Other Stories in Special Report: Shutdown: The Coronavirus

Life returns to the East Village

Quincy Walter May 5, 2021

Reopening for Ramadan

Hassan Abbas May 4, 2021

And the band played on

Xavier Bartaburu May 2, 2021

Queens residents mourn at Covid vigil

Annie Burky May 2, 2021

Floating for Free: COVID and the Staten Island Ferry

Trish Rooney May 2, 2021

COVID-19 has left many Black and Hispanic landlords in serious debt

Norah Hogan April 24, 2021

Village East movie theater reopens to the public

Inga Parkel April 13, 2021

Chinese adoptions halted by COVID

Inga Parkel March 24, 2021

Remote is the new workplace normal

Courtney Guarino March 24, 2021

One year of COVID-19 in New York City

Michelle Diaz March 16, 2021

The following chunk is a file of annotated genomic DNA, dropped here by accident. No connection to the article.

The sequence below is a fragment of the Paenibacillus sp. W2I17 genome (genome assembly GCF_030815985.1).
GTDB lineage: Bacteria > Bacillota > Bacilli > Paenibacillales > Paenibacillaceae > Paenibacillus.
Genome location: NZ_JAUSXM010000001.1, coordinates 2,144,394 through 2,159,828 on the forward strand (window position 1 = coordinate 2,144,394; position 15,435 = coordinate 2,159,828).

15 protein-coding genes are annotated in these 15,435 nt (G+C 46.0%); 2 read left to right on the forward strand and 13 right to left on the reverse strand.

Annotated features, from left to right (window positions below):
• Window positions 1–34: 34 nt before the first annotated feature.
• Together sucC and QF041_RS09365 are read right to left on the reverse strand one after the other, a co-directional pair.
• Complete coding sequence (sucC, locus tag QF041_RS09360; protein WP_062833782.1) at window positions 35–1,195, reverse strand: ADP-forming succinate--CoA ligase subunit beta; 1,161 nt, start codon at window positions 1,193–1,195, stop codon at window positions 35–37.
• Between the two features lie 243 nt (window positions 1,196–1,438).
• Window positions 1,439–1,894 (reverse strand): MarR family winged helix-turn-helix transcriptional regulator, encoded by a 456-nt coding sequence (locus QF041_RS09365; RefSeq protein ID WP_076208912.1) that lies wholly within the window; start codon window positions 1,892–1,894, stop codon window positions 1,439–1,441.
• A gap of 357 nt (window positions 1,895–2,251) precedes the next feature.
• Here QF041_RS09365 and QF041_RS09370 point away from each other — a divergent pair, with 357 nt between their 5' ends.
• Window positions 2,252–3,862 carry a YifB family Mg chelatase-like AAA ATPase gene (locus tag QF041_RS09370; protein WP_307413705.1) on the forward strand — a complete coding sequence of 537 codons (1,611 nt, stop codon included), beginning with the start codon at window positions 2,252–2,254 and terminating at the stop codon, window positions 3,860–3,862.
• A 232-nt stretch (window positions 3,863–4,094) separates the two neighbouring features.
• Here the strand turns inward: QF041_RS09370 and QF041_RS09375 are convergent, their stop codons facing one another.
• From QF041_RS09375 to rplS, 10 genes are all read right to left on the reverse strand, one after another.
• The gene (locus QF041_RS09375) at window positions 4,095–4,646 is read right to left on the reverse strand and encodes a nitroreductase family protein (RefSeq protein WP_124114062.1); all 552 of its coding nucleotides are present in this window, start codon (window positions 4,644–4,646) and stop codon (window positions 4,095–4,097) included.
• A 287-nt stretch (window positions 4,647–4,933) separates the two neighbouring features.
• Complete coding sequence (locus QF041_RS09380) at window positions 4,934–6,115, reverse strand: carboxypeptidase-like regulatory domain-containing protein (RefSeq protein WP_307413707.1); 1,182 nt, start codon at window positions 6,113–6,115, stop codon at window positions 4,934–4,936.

COVID long haulers deal with lingering symptoms and doubt

Kaity Assaf March 5, 2021

Pandemic Weddings

Chuyan Jiang March 2, 2021

Pandemic fatigue 101

Chuyan Jiang February 28, 2021

Yankee Stadium becomes COVID-19 vaccine site for Bronx residents only

Michelle Diaz February 24, 2021

The queer community rallies behind their sacred spaces closed because of COVID-19

Inga Parkel February 23, 2021

Street vendors struggle as New Yorkers and tourists stay home

Norah Hogan February 13, 2021

Keeping the faith in COVID-19

Courtney Guarino February 3, 2021

Little Italy’s restaurants need indoor dining to survive pandemic

Michelle Diaz February 2, 2021

Stray pets find homes and love during pandemic

Inga Parkel February 1, 2021

No Actors, But the Show Goes On

James Pothen December 5, 2020

New York City, a place of refuge 

Edith Rousselot December 4, 2020

Commuting in a pandemic world

Michelle Diaz December 3, 2020

Battling food insecurities during a pandemic

Courtney Guarino December 3, 2020

Adaptation

Justin McGown December 3, 2020

Honk!: Cars earn a special spot in 2020

Luana Harumi December 3, 2020

Working out looks very different during a pandemic

Chuyan Jiang December 2, 2020

One kitchen’s transformation in the age of isolation

Isabel Beer December 2, 2020

The show goes on